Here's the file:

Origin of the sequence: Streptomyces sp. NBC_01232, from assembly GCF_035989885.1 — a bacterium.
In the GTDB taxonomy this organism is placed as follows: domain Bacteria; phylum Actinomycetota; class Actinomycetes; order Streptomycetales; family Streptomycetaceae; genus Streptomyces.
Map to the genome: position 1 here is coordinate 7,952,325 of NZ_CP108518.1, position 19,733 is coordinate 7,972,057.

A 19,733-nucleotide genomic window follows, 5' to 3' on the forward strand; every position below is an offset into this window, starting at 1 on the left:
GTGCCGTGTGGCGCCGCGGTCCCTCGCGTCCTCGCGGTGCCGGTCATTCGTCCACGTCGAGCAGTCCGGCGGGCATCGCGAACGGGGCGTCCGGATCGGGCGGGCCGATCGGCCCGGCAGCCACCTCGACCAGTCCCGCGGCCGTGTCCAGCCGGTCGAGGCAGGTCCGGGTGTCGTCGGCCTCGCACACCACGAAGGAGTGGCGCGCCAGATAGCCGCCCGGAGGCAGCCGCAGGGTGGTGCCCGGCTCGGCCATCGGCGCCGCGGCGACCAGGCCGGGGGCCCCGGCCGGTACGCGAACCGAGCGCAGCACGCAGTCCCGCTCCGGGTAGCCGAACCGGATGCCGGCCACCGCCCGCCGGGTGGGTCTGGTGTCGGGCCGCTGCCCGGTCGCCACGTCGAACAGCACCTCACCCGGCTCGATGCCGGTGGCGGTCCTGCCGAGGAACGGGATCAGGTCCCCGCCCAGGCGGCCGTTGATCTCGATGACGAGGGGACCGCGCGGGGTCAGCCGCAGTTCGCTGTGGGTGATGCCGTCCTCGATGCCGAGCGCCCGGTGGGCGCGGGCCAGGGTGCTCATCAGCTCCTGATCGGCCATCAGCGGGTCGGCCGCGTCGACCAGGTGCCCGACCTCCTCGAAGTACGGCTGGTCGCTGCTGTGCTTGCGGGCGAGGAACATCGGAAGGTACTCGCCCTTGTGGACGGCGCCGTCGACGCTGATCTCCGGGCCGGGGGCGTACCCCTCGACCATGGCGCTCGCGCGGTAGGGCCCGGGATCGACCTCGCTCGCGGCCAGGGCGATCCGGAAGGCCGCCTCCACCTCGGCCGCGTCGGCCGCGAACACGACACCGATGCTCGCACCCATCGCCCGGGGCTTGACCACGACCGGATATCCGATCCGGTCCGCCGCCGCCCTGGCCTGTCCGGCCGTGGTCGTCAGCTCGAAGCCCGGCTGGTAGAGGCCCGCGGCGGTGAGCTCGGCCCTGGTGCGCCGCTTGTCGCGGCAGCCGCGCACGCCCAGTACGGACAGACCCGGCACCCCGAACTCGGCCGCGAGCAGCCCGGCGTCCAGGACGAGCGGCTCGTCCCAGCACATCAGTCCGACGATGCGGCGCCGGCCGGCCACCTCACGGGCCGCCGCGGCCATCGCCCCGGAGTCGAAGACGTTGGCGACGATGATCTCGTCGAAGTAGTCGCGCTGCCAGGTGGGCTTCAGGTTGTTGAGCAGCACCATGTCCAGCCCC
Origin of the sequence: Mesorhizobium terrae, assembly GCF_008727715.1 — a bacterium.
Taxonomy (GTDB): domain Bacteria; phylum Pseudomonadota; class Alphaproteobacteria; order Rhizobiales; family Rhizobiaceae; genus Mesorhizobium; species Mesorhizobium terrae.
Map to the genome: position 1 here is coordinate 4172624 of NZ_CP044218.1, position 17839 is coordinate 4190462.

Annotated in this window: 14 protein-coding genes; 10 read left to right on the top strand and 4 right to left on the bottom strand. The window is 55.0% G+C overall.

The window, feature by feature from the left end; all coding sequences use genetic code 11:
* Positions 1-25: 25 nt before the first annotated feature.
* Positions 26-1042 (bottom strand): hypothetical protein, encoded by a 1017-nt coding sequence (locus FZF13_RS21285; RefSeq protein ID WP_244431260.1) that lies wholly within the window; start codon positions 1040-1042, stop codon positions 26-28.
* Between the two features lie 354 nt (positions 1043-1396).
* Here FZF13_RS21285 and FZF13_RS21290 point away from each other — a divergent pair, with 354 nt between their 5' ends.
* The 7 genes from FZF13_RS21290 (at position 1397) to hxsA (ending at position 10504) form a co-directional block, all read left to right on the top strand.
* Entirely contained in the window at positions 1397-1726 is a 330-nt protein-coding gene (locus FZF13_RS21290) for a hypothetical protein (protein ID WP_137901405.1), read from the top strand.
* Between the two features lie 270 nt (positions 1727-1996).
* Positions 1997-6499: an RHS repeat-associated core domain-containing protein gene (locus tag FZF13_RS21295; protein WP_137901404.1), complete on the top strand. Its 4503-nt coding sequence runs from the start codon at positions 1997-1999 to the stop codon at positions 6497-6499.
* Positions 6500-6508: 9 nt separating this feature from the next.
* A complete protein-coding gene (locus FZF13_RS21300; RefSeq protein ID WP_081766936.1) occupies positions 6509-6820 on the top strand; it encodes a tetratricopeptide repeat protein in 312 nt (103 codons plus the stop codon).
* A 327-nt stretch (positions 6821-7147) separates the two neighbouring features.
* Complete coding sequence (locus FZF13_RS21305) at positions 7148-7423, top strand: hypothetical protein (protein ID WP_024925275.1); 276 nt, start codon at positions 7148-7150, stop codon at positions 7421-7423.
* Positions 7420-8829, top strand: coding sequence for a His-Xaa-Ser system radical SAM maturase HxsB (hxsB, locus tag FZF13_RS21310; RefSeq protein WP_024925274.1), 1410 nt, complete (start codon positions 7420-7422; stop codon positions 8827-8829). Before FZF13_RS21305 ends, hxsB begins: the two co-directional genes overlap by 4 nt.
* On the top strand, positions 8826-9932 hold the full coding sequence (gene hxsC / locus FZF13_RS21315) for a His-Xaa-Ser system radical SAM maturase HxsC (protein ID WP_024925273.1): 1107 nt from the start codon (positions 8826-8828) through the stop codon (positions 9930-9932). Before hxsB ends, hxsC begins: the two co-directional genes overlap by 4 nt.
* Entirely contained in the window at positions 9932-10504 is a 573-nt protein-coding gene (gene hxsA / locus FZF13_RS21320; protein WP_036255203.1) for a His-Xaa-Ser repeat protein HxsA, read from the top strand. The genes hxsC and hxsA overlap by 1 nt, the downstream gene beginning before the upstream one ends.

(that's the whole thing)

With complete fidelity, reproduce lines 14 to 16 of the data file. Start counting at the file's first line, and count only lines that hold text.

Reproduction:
* Here FZF13_RS21285 and FZF13_RS21290 point away from each other — a divergent pair, with 354 nt between their 5' ends.
* The 7 genes from FZF13_RS21290 (at position 1397) to hxsA (ending at position 10504) form a co-directional block, all read left to right on the top strand.
* Entirely contained in the window at positions 1397-1726 is a 330-nt protein-coding gene (locus FZF13_RS21290) for a hypothetical protein (protein ID WP_137901405.1), read from the top strand.